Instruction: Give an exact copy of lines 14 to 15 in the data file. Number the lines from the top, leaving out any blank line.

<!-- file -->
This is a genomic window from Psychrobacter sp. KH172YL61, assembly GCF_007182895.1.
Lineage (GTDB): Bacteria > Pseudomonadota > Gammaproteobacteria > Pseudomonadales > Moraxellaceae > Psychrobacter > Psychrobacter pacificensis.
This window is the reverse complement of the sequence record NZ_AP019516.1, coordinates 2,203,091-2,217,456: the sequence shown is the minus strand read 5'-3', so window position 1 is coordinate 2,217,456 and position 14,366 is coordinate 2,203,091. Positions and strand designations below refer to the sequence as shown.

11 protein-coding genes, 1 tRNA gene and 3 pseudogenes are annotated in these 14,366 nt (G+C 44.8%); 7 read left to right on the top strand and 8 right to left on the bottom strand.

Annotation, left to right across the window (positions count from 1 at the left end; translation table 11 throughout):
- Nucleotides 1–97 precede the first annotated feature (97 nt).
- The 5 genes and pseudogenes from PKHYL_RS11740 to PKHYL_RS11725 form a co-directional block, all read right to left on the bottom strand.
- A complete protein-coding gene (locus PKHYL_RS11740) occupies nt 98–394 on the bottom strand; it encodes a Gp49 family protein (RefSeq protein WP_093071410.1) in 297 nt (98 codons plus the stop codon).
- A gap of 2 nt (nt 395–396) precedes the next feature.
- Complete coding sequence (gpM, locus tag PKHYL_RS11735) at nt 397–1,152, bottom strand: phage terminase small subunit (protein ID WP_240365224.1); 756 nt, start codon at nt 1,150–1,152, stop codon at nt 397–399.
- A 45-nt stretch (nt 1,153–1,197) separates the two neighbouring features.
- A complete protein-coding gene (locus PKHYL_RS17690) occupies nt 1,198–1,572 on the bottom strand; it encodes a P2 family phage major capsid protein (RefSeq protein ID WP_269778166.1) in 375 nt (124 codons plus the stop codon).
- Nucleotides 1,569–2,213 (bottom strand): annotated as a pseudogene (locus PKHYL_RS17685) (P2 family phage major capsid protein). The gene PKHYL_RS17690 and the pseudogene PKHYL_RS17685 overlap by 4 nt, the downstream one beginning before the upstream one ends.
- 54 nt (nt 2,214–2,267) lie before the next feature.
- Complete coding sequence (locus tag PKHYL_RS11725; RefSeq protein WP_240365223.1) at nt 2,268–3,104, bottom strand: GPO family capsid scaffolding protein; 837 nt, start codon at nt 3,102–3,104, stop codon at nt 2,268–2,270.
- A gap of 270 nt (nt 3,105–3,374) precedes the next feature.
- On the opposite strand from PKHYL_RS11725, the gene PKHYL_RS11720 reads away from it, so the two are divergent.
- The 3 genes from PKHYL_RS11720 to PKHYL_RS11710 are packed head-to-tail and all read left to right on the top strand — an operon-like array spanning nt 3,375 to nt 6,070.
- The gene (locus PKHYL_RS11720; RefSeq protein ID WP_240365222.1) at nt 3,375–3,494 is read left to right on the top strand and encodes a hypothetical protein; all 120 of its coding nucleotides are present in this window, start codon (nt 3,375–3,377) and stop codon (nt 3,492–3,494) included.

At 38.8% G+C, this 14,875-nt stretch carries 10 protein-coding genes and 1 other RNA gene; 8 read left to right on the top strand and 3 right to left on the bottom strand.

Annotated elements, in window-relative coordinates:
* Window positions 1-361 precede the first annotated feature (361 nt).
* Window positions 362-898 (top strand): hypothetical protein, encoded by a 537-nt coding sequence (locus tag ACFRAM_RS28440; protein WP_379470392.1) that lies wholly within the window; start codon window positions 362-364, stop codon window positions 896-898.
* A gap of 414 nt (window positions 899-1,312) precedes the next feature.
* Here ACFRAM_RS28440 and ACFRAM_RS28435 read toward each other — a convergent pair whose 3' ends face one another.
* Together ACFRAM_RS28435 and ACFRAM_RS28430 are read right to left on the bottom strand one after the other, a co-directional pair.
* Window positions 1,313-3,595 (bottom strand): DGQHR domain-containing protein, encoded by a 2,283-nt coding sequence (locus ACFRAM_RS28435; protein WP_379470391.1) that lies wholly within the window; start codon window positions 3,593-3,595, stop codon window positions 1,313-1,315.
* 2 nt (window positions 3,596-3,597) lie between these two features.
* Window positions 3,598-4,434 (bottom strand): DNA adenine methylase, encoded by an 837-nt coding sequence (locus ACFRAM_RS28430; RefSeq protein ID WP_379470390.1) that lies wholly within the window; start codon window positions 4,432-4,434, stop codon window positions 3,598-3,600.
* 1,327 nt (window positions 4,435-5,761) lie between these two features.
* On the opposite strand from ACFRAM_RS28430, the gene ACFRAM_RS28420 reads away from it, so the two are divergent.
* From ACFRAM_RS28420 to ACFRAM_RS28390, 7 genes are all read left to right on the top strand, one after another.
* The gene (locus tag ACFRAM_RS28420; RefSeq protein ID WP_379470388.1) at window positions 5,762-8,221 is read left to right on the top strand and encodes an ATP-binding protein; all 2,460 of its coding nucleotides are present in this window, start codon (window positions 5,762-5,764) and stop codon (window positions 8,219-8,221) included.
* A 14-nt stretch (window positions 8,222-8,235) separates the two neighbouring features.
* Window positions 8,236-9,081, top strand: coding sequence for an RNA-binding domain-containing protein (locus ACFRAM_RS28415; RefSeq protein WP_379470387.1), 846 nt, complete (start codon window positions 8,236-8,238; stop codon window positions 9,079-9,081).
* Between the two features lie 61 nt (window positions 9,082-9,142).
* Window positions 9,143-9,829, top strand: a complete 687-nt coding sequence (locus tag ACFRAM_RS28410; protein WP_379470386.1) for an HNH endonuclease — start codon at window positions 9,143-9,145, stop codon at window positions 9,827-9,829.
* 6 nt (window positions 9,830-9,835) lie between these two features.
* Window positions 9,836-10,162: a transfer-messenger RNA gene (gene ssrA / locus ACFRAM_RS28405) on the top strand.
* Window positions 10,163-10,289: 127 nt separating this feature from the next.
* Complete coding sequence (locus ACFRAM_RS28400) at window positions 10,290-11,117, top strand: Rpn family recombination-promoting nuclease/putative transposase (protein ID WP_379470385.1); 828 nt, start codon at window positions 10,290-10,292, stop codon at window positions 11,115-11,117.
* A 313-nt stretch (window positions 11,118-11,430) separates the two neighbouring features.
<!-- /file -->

- 54 nt (nt 2,214–2,267) lie before the next feature.
- Complete coding sequence (locus tag PKHYL_RS11725; RefSeq protein WP_240365223.1) at nt 2,268–3,104, bottom strand: GPO family capsid scaffolding protein; 837 nt, start codon at nt 3,102–3,104, stop codon at nt 2,268–2,270.